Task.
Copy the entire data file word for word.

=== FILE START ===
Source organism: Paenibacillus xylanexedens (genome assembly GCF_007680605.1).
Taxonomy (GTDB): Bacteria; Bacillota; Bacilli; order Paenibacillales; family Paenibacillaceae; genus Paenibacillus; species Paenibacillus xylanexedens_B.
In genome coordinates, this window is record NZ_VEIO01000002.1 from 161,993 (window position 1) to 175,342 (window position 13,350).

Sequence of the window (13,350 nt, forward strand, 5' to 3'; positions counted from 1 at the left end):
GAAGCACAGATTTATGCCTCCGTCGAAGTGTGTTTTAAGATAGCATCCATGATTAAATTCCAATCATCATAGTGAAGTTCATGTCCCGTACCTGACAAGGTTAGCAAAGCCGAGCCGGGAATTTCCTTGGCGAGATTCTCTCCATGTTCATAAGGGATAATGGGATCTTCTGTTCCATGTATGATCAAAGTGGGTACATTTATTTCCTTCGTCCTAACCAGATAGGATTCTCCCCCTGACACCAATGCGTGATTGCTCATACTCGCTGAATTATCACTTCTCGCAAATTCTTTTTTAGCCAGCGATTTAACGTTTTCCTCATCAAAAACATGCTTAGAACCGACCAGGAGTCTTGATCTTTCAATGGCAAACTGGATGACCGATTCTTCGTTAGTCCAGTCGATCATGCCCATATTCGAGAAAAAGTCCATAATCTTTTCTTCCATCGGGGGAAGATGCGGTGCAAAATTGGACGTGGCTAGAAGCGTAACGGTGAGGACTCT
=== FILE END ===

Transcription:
Source organism: Paenibacillus xylanexedens (genome assembly GCF_007680605.1).
Taxonomy (GTDB): Bacteria; Bacillota; Bacilli; order Paenibacillales; family Paenibacillaceae; genus Paenibacillus; species Paenibacillus xylanexedens_B.
In genome coordinates, this window is record NZ_VEIO01000002.1 from 161,993 (window position 1) to 175,342 (window position 13,350).

Sequence of the window (13,350 nt, forward strand, 5' to 3'; positions counted from 1 at the left end):
GAAGCACAGATTTATGCCTCCGTCGAAGTGTGTTTTAAGATAGCATCCATGATTAAATTCCAATCATCATAGTGAAGTTCATGTCCCGTACCTGACAAGGTTAGCAAAGCCGAGCCGGGAATTTCCTTGGCGAGATTCTCTCCATGTTCATAAGGGATAATGGGATCTTCTGTTCCATGTATGATCAAAGTGGGTACATTTATTTCCTTCGTCCTAACCAGATAGGATTCTCCCCCTGACACCAATGCGTGATTGCTCATACTCGCTGAATTATCACTTCTCGCAAATTCTTTTTTAGCCAGCGATTTAACGTTTTCCTCATCAAAAACATGCTTAGAACCGACCAGGAGTCTTGATCTTTCAATGGCAAACTGGATGACCGATTCTTCGTTAGTCCAGTCGATCATGCCCATATTCGAGAAAAAGTCCATAATCTTTTCTTCCATCGGGGGAAGATGCGGTGCAAAATTGGACGTGGCTAGAAGCGTAACGGTGAGGACTCT